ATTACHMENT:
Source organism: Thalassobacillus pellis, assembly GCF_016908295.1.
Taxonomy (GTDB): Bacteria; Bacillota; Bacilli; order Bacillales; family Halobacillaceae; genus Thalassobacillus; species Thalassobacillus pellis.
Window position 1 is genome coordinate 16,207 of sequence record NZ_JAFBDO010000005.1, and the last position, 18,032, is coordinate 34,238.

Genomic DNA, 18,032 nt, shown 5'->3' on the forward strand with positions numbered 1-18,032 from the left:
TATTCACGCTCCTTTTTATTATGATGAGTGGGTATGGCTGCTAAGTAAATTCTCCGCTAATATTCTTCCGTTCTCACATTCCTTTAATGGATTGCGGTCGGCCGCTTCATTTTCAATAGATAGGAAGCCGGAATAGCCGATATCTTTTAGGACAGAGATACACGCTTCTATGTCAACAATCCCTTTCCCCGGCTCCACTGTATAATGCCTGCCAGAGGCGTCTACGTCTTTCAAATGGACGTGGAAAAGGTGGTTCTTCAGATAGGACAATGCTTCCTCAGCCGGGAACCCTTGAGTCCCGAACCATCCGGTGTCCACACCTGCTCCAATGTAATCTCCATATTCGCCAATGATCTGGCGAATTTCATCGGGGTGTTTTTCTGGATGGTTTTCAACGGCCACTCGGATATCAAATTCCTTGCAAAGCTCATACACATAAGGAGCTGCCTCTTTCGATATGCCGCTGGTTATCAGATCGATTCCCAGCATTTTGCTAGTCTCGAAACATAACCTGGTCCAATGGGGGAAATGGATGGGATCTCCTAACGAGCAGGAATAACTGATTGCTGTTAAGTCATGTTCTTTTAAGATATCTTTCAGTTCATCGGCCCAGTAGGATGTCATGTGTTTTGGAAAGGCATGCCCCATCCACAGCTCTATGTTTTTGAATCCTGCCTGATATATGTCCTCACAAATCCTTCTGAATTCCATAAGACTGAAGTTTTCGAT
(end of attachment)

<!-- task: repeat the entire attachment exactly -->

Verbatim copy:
Source organism: Thalassobacillus pellis, assembly GCF_016908295.1.
Taxonomy (GTDB): Bacteria; Bacillota; Bacilli; order Bacillales; family Halobacillaceae; genus Thalassobacillus; species Thalassobacillus pellis.
Window position 1 is genome coordinate 16,207 of sequence record NZ_JAFBDO010000005.1, and the last position, 18,032, is coordinate 34,238.

Genomic DNA, 18,032 nt, shown 5'->3' on the forward strand with positions numbered 1-18,032 from the left:
TATTCACGCTCCTTTTTATTATGATGAGTGGGTATGGCTGCTAAGTAAATTCTCCGCTAATATTCTTCCGTTCTCACATTCCTTTAATGGATTGCGGTCGGCCGCTTCATTTTCAATAGATAGGAAGCCGGAATAGCCGATATCTTTTAGGACAGAGATACACGCTTCTATGTCAACAATCCCTTTCCCCGGCTCCACTGTATAATGCCTGCCAGAGGCGTCTACGTCTTTCAAATGGACGTGGAAAAGGTGGTTCTTCAGATAGGACAATGCTTCCTCAGCCGGGAACCCTTGAGTCCCGAACCATCCGGTGTCCACACCTGCTCCAATGTAATCTCCATATTCGCCAATGATCTGGCGAATTTCATCGGGGTGTTTTTCTGGATGGTTTTCAACGGCCACTCGGATATCAAATTCCTTGCAAAGCTCATACACATAAGGAGCTGCCTCTTTCGATATGCCGCTGGTTATCAGATCGATTCCCAGCATTTTGCTAGTCTCGAAACATAACCTGGTCCAATGGGGGAAATGGATGGGATCTCCTAACGAGCAGGAATAACTGATTGCTGTTAAGTCATGTTCTTTTAAGATATCTTTCAGTTCATCGGCCCAGTAGGATGTCATGTGTTTTGGAAAGGCATGCCCCATCCACAGCTCTATGTTTTTGAATCCTGCCTGATATATGTCCTCACAAATCCTTCTGAATTCCATAAGACTGAAGTTTTCGAT